Flash Fiction: a complete story
in one thousand or fewer words.

Tuesday, August 19, 2008

"Apologies All Around" Live at Drabblecast

Norm Sherman at Drabblecast has released his podcast of Apologies All Around by Jeff Soesbe, which was originally published in our February issue. And even if you read it here already, it's so worth the sitcom treatment than Norm gives it -- funny and a little campy and totally different without mocking it or being crazy. Amazing job, Norm.

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Tuesday, August 12, 2008

Karen Smith Places in "Return To Luna" Writing Contest

Yep, that's our very own Karen T. Smith on the list of finalists for the "Return to Luna" writing contest. She'll be published in the "Return to Luna" anthology. Karen, what other details can you provide for us?

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Wednesday, July 9, 2008

New Review!

Special thanks to short story reviewer Sam Tomaino (and, of course, editor Gayle Surrette) for a brief review of our brief stories from last month.

The problem with reviewing such short stories is that you can't say too much without giving the whole thing away, and the problem with thanking people for such short reviews is that you can't give a flavor for what they say without quoting most of the review. I'll shut up now so you can read Sam's reviews. (Hint: he seems to have liked them.)

While you're there, you might be interested in the interview with Paolo Bacigalupi. He's paranoid without letting it get him over the edge, which is interesting, and I like this line from his comment about The Voluntary Human Extinction Movement: "I love it. It means more elbow room for me and mine."

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Wednesday, May 21, 2008

For Writers: The Turkey City Lexicon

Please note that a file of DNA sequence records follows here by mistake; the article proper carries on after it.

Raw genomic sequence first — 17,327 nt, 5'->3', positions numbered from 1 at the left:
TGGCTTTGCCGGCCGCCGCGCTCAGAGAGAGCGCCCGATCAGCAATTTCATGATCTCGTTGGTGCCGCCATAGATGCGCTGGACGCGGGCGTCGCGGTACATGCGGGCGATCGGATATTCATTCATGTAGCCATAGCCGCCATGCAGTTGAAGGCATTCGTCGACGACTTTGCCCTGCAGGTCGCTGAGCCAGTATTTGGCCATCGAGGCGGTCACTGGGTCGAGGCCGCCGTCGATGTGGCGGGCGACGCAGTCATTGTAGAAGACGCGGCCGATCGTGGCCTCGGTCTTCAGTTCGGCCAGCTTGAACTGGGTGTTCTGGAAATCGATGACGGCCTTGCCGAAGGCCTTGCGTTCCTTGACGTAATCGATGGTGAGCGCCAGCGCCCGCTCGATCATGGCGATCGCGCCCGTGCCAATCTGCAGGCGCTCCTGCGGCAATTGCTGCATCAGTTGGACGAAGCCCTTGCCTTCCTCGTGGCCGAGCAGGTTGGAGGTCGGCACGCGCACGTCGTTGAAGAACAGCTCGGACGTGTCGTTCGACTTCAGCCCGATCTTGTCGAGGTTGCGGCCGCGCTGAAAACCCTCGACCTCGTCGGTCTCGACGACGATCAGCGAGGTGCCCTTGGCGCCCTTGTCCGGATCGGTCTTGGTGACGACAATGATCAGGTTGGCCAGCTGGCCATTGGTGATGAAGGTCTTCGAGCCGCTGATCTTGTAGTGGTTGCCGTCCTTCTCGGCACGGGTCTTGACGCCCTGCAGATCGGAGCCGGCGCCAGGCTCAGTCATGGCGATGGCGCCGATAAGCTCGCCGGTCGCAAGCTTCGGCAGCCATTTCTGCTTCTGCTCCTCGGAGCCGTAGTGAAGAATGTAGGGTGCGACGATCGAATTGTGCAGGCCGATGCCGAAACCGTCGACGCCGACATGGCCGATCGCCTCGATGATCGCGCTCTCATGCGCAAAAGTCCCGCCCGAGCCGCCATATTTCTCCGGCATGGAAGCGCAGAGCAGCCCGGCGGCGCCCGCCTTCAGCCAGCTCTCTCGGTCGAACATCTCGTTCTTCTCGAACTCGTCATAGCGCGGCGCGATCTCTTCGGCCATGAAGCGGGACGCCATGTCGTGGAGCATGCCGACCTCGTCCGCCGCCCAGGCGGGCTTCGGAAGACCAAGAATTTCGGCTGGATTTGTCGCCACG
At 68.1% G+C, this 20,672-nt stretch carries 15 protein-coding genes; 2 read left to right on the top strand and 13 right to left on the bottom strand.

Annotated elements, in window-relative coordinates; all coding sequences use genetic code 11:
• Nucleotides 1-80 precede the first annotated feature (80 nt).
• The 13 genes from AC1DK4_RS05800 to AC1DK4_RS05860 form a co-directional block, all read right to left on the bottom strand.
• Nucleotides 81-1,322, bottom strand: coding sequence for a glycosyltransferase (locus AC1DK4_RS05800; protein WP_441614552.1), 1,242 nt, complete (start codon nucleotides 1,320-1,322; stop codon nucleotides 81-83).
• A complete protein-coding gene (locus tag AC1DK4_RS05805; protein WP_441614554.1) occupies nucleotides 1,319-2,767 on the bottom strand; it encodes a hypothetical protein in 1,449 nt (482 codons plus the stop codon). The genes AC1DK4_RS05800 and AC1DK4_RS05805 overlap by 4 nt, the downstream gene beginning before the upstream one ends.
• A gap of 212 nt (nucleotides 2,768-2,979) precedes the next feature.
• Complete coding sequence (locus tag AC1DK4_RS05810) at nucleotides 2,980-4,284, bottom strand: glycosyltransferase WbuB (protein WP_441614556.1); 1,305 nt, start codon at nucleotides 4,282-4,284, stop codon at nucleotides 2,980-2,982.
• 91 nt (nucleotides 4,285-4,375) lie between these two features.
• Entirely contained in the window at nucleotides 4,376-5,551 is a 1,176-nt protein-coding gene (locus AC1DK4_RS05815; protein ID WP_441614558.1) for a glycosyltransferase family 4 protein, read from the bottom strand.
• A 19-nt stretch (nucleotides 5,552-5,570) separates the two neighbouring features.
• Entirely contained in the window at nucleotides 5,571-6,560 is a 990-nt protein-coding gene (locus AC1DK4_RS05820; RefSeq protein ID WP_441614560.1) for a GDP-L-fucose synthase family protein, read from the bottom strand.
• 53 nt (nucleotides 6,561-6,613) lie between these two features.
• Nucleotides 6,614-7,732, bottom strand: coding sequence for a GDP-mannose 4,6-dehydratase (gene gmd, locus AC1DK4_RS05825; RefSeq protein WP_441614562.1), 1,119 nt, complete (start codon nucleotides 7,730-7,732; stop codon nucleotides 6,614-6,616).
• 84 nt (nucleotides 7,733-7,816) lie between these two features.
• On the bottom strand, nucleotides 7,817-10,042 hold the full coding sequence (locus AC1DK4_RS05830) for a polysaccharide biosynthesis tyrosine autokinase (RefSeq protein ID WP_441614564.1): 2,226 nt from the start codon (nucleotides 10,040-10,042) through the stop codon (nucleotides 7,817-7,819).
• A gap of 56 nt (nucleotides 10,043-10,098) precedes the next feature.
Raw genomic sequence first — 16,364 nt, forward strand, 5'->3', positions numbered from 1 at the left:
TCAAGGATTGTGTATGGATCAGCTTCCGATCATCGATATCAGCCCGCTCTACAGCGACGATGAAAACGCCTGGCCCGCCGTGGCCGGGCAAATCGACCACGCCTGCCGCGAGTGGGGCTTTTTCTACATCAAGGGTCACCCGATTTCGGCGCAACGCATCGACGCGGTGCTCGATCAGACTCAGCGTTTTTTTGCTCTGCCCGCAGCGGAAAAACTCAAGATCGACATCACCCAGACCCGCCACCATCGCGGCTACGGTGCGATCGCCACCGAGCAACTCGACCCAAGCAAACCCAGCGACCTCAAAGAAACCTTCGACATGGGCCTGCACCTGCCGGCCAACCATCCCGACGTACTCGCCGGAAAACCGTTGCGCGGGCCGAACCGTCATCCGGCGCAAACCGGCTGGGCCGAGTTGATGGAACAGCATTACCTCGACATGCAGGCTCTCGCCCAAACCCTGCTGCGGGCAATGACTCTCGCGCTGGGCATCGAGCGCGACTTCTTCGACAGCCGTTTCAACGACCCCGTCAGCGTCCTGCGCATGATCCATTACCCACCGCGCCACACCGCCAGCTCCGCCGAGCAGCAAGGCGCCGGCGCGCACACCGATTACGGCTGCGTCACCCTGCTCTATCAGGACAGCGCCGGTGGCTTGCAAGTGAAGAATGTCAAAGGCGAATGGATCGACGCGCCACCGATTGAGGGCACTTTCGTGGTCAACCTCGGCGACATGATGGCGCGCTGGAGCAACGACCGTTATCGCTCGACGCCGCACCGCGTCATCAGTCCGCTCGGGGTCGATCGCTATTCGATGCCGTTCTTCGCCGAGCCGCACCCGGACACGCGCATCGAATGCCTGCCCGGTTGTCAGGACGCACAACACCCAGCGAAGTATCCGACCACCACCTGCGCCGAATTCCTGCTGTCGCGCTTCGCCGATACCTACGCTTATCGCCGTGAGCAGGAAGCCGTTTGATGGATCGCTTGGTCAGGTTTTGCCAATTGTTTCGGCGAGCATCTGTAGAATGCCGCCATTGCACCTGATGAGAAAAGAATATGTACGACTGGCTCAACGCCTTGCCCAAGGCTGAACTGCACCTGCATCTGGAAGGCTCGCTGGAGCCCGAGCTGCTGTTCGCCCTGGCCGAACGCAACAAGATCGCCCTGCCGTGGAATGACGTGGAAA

I've just created a nicely formatted version of the Turkey City Lexicon and made it available from my Goodies page.

The Turkey City Lexicon is a copyright-free collection of gaffes, stylistic problems, and other issues that face writers every day. I'm not talking about misplaced modifiers or point-of-view inconsistencies, but higher-level issues. Here are a few samples:
Brenda Starr dialogue
Long sections of talk with no physical background or description of the characters. Such dialogue, detached from the story's setting, tends to echo hollowly, as if suspended in mid-air. Named for the American comic-strip in which dialogue balloons were often seen emerging from the Manhattan skyline.
...
"Call a Rabbit a Smeerp"
A cheap technique for false exoticism, in which common elements of the real world are re-named for a fantastic milieu without any real alteration in their basic nature or behavior. "Smeerps" are especially common in fantasy worlds, where people often ride exotic steeds that look and act just like horses. (Attributed to James Blish.)
...
Dischism
The unwitting intrusion of the author's physical surroundings, or the author's own mental state, into the text of the story. Authors who smoke or drink while writing often drown or choke their characters with an endless supply of booze and cigs. In subtler forms of the Dischism, the characters complain of their confusion and indecision -- when this is actually the author's condition at the moment of writing, not theirs within the story. "Dischism" is named after the critic who diagnosed this syndrome. (Attr. Thomas M. Disch)

You get the idea. Although it targets science fiction writers, there are plenty of items in it worth reading about for all genres.

And yes, that means that I've let everyone else do the real work of making all of this meaningful content, and all I've done is reformat it and republish it. But then, that's what I do with all of the stories, too, so I'm okay with that... :)

If anyone thinks that an HTML version of this would be worth creating, let me know and I'll add it to the list of things I really oughta do someday.

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Tuesday, January 15, 2008

Flash Fantasy & SF: Harder Than Other Genres?